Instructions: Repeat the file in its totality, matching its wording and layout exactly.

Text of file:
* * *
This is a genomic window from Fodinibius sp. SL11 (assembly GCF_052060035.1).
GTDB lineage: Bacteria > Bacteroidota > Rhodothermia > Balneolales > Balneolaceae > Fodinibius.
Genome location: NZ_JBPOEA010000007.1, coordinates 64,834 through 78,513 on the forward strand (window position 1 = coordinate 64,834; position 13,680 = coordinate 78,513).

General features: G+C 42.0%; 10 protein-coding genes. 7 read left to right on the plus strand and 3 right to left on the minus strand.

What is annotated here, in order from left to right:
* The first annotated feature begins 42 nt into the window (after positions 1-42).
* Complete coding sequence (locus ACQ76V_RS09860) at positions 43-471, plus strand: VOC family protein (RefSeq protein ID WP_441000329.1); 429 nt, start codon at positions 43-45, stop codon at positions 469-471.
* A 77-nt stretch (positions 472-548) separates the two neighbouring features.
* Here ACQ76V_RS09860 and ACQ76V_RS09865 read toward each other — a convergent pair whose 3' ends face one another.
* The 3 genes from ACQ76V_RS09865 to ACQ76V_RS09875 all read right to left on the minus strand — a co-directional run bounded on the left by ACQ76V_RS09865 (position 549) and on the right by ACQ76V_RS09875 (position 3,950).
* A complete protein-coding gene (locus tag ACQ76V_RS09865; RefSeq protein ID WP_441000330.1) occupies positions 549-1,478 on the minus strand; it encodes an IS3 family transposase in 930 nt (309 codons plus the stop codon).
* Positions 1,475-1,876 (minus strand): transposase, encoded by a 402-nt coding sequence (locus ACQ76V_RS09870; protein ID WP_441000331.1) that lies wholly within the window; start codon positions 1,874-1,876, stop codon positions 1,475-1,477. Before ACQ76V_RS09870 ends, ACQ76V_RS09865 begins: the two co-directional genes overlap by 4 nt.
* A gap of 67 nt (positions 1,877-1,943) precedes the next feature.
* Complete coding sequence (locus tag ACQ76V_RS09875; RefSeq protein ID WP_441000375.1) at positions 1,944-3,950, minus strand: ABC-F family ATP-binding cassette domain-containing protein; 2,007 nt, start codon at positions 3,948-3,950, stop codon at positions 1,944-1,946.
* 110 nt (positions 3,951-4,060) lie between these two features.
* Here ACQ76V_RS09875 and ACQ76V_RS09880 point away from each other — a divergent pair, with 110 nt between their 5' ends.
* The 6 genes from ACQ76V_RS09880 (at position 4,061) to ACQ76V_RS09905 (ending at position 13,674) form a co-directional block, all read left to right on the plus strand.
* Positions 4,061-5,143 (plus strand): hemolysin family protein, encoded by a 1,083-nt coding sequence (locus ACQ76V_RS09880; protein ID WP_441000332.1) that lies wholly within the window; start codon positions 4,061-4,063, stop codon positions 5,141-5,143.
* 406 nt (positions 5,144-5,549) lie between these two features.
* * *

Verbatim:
This is a genomic window from Fodinibius sp. SL11 (assembly GCF_052060035.1).
GTDB lineage: Bacteria > Bacteroidota > Rhodothermia > Balneolales > Balneolaceae > Fodinibius.
Genome location: NZ_JBPOEA010000007.1, coordinates 64,834 through 78,513 on the forward strand (window position 1 = coordinate 64,834; position 13,680 = coordinate 78,513).

General features: G+C 42.0%; 10 protein-coding genes. 7 read left to right on the plus strand and 3 right to left on the minus strand.

What is annotated here, in order from left to right:
* The first annotated feature begins 42 nt into the window (after positions 1-42).
* Complete coding sequence (locus ACQ76V_RS09860) at positions 43-471, plus strand: VOC family protein (RefSeq protein ID WP_441000329.1); 429 nt, start codon at positions 43-45, stop codon at positions 469-471.
* A 77-nt stretch (positions 472-548) separates the two neighbouring features.
* Here ACQ76V_RS09860 and ACQ76V_RS09865 read toward each other — a convergent pair whose 3' ends face one another.
* The 3 genes from ACQ76V_RS09865 to ACQ76V_RS09875 all read right to left on the minus strand — a co-directional run bounded on the left by ACQ76V_RS09865 (position 549) and on the right by ACQ76V_RS09875 (position 3,950).
* A complete protein-coding gene (locus tag ACQ76V_RS09865; RefSeq protein ID WP_441000330.1) occupies positions 549-1,478 on the minus strand; it encodes an IS3 family transposase in 930 nt (309 codons plus the stop codon).
* Positions 1,475-1,876 (minus strand): transposase, encoded by a 402-nt coding sequence (locus ACQ76V_RS09870; protein ID WP_441000331.1) that lies wholly within the window; start codon positions 1,874-1,876, stop codon positions 1,475-1,477. Before ACQ76V_RS09870 ends, ACQ76V_RS09865 begins: the two co-directional genes overlap by 4 nt.
* A gap of 67 nt (positions 1,877-1,943) precedes the next feature.
* Complete coding sequence (locus tag ACQ76V_RS09875; RefSeq protein ID WP_441000375.1) at positions 1,944-3,950, minus strand: ABC-F family ATP-binding cassette domain-containing protein; 2,007 nt, start codon at positions 3,948-3,950, stop codon at positions 1,944-1,946.
* 110 nt (positions 3,951-4,060) lie between these two features.
* Here ACQ76V_RS09875 and ACQ76V_RS09880 point away from each other — a divergent pair, with 110 nt between their 5' ends.
* The 6 genes from ACQ76V_RS09880 (at position 4,061) to ACQ76V_RS09905 (ending at position 13,674) form a co-directional block, all read left to right on the plus strand.
* Positions 4,061-5,143 (plus strand): hemolysin family protein, encoded by a 1,083-nt coding sequence (locus ACQ76V_RS09880; protein ID WP_441000332.1) that lies wholly within the window; start codon positions 4,061-4,063, stop codon positions 5,141-5,143.
* 406 nt (positions 5,144-5,549) lie between these two features.